IntroductionPerhaps you’ve recently upgraded to Mac OS X, and you notice your once acceptably fast blue-&-white Power Mac G3 beginning to show its age. Luckily, this Mac’s 100MHz system bus makes it a prime candidate for a processor upgrade, which can give you nearly top-of-the-line performance. Macworld Lab examined PowerLogix’s 450MHz PowerForce G4 ZIF card; Sonnet Technologies’ 400MHz and 500MHz Encore ZIF G4 cards; and XLR8’s 400MHz, 450MHz, and 500MHz Mach Speed G4 ZIF MPe cards. We found that although these cards performed similarly (relative to their speeds), those from Sonnet and XLR8 offered the most extras. A G4 processor has a subprocessor called AltiVec (Apple calls it the Velocity Engine), which can dramatically boost performance – but only in applications designed to take advantage of it (such as Adobe Photoshop and some other image-editing programs, MP3 encoders, and video-editing packages). Not many applications are optimized for AltiVec, but if you happen to work with one of them every day, you’ll want a G4. And OS X uses the Velocity Engine much more than Mac OS 9 does, so if you’re planning to switch to OS X, a G4 upgrade may be in order. Patchy support
A G4 processor can’t work in a blue-&-white Mac without a firmware patch, which modifies the ROM, preparing the motherboard for the upgrade. But, only Sonnet provides a method for removing the patch; you would have to contact the other companies for a removal procedure (at press time, each was developing this procedure and was hesitant to release it). XLR8 had the best installation package, providing all of the necessary tools and excellent instructions. Sonnet’s instructions were also very well written – especially for users with little experience inside a Mac – with clear, descriptive illustrations and a minimum of jargon. Overclocking
Each card has a 1MB L2 cache that, by default, runs at half the processor’s speed. (The L2 cache stores frequently used instructions, allowing the processor to operate with greater efficiency.) All the cards come with software that monitors the cache, but the amount of control provided differs from company to company. PowerLogix and XLR8 provide control panels, but XLR8’s gives you more control over the cache’s speed and other performance parameters. Additionally, XLR8’s control panel checks the cache and sets it to the fastest possible settings – even if they exceed the default settings – automatically and reliably. Sonnet’s software is invisible to the user and sets the cache settings to the proper speed during start-up. If you don’t intend to experiment with overclocking – driving the cache to a higher speed than is recommended, to squeeze out more performance – Sonnet’s arrangement will be preferable. XLR8’s 450MHz Mach Speed G4 ZIF MPe had a slightly better Speedmark score than PowerLogix’s 450MHz PowerForce G4 ZIF; however, the difference was negligible – the Mach Speed beat the PowerForce by only a second when performing a Gaussian blur in Photoshop, and it even fell a few seconds behind when encoding an MP3 in SoundJam. The performance of both 450MHz upgrade cards was close to that of the 450MHz Power Mac G3 in our Speedmark and Quake III tests, but the upgrades’ speeds far exceeded the G3’s when it came to Photoshop, which is optimized for the G4. G4 performance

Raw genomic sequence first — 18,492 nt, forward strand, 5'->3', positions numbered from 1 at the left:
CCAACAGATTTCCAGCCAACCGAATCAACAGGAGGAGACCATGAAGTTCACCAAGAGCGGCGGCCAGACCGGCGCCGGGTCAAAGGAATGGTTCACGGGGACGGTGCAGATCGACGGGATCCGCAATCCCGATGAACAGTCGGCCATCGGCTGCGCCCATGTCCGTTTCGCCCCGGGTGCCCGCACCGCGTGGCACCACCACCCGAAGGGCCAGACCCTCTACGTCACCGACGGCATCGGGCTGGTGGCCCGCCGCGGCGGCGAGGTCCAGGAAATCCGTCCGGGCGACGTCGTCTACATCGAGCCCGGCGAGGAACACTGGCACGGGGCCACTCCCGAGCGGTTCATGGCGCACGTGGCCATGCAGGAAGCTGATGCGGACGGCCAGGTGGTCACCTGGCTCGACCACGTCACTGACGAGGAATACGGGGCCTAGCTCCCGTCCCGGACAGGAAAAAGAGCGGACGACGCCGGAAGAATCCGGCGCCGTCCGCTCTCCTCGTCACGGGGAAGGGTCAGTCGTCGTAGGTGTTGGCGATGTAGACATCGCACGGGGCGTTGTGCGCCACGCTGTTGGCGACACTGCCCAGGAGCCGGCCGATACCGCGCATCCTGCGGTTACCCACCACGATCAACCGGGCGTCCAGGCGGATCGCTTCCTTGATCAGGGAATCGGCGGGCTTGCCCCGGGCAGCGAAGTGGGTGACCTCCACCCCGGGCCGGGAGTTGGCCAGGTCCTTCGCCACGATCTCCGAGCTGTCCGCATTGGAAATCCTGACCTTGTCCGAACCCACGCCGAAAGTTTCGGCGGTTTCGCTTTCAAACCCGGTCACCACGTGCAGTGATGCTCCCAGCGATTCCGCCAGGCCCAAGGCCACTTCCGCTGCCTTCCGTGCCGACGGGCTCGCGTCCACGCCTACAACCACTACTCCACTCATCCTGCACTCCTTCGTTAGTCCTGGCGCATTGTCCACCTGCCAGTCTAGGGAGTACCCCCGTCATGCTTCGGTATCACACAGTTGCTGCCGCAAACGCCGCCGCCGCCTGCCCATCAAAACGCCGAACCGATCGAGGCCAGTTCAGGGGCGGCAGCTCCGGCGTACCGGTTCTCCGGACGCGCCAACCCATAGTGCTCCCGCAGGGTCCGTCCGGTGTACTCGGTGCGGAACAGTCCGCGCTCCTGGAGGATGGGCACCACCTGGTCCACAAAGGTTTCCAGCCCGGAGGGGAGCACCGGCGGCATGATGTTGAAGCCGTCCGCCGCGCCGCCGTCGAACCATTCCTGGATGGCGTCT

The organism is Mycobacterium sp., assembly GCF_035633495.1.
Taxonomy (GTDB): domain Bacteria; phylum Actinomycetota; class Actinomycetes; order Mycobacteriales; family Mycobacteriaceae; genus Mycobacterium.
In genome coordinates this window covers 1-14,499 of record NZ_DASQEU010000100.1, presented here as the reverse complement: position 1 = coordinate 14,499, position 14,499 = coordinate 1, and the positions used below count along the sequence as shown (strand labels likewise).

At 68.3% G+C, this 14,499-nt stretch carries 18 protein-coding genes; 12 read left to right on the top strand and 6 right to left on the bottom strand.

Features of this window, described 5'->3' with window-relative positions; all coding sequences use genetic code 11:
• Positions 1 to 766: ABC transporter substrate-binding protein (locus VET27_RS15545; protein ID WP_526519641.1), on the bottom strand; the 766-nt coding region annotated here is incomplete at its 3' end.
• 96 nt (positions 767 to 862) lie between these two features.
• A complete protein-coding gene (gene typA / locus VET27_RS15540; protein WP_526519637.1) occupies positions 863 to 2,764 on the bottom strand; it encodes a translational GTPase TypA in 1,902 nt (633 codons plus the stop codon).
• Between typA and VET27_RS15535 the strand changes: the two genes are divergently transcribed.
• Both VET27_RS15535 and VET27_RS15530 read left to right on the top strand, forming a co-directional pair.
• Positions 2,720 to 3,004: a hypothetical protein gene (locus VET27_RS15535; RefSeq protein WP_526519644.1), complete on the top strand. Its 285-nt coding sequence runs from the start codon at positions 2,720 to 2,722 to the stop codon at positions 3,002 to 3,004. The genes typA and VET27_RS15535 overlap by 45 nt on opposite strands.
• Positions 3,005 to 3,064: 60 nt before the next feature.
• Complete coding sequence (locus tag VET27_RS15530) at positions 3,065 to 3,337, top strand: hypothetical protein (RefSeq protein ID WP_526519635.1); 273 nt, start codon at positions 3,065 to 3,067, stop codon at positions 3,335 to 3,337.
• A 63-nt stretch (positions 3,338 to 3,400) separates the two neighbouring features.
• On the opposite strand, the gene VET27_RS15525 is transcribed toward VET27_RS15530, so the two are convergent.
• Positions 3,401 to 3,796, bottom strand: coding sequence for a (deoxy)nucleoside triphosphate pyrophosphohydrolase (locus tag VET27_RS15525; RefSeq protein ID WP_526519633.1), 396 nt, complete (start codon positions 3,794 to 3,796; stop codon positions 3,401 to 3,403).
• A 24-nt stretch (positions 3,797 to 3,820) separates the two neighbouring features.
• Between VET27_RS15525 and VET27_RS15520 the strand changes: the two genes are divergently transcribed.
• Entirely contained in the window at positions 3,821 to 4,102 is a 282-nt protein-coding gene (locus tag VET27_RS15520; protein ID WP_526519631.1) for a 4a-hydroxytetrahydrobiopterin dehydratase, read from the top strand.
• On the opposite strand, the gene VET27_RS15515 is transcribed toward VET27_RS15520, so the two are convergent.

The Speedmark subtest that looked specifically at disk speed confirmed that the Power Mac G4, with an ATA/66 controller and a newer hard drive, has much better disk performance than the blue-&-white Power Mac G3, with its slower SCSI hard drive. (The faster disk is part of the reason that the 466MHz Power Mac G4’s scores were better than those of the 500MHz upgrade cards.) Even if you upgrade your G3 and your hard drive, you’ll be limited by the slower ATA bus. The upgrades from XLR8 are multiprocessor enabled. If you purchase a 400MHz MPe ZIF, you can use it as one of XLR8’s multiprocessor upgrade.